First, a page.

Seismologists compare seismograms from several recording stations and use the difference in arrival times to work out the different distances the seismic wave must have travelled to each of the stations.
This activity uses two microphones to represent two monitoring stations.
Task A: Exploring the kit
Connect the two microphones to the adaptor on the extension lead, and plug the lead from the adaptor into your computer's microphone socket.
Open the sound-editing software: when you are ready to start, you should be able to see two input channels on the screen.
Get someone to clap once: what do you notice about the trace for each microphone? How is the response to a clap similar to a seismogram? Make sure you know which trace on your screen matches each microphone.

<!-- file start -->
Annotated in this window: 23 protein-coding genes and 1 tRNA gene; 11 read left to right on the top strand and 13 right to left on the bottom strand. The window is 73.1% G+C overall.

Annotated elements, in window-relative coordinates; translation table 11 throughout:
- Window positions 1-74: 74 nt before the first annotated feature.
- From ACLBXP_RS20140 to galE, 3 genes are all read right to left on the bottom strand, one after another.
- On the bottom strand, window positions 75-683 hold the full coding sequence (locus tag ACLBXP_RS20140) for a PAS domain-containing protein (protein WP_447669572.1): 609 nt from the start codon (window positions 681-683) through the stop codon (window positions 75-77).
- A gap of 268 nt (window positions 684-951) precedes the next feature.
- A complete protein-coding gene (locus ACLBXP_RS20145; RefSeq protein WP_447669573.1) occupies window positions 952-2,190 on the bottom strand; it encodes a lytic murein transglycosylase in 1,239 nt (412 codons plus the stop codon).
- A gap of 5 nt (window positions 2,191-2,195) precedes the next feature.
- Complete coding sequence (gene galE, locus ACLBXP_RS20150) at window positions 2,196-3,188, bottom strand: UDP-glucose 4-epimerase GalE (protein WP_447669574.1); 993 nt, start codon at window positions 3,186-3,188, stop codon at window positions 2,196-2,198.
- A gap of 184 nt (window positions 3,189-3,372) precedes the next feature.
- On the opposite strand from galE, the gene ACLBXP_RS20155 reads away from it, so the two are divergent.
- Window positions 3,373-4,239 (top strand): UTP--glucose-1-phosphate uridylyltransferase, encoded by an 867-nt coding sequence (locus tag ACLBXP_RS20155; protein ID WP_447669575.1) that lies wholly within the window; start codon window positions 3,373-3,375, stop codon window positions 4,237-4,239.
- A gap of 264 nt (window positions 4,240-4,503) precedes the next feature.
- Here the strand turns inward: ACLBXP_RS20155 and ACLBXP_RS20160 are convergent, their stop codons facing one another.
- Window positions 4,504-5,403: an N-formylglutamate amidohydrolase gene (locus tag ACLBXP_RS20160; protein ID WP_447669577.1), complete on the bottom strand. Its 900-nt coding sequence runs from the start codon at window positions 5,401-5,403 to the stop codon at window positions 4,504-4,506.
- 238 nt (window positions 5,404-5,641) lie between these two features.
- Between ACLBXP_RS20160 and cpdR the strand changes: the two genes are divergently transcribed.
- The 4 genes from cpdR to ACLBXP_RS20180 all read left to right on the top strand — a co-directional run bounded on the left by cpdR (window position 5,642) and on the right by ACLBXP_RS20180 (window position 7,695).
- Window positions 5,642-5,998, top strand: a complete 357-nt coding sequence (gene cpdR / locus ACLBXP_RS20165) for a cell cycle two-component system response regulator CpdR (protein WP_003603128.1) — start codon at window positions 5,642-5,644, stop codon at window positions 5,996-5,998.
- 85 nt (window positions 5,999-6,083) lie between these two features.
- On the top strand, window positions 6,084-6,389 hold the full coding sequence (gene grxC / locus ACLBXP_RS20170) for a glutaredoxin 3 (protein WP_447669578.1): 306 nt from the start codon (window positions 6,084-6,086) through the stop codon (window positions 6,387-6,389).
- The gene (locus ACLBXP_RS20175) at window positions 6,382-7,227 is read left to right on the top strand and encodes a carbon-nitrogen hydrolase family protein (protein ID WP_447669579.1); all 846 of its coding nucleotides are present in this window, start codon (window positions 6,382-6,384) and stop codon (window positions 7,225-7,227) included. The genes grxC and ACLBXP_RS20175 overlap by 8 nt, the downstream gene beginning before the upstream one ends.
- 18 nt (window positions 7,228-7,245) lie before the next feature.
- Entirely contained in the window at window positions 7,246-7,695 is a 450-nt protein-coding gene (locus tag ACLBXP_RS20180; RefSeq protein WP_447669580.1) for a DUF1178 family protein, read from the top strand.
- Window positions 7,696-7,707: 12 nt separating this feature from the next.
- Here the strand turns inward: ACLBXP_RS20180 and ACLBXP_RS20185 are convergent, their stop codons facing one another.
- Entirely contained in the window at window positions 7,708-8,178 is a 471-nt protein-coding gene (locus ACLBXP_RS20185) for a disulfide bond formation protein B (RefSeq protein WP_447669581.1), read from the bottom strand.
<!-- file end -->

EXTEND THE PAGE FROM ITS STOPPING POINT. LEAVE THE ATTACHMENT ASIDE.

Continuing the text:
Now move the microphones so that they are as far apart as they can be without pulling the leads tight.
Get someone to clap just once again, standing the same distance away from each of the microphones.
What do you notice about the signal you get from each microphone?
What happens to the patterns you see on screen if the person who claps is standing much closer to one speaker than another?
Task B: Interpreting signals
The two diagrams each show simplified images of the two sound traces from microphones X and Y, produced when a student clapped at an unknown position (A, B or C) in the laboratory.
Use the sound traces to decide which location of A, B or C is the most likely for the source of the sound. How did you decide this?
Why can't you identify with certainty which position the source was at?
If you could also see the input from a third microphone at position Z, would you have been able to tell where the source was?
Task C: Calculating distances
You could work out the difference in distance the sound travelled if you know the time scale on your screen and the speed of sound: suppose the separation of the two sharp peaks is equivalent to 0.005 seconds, and the speed of sound is 330 m/s, what is the difference in distance?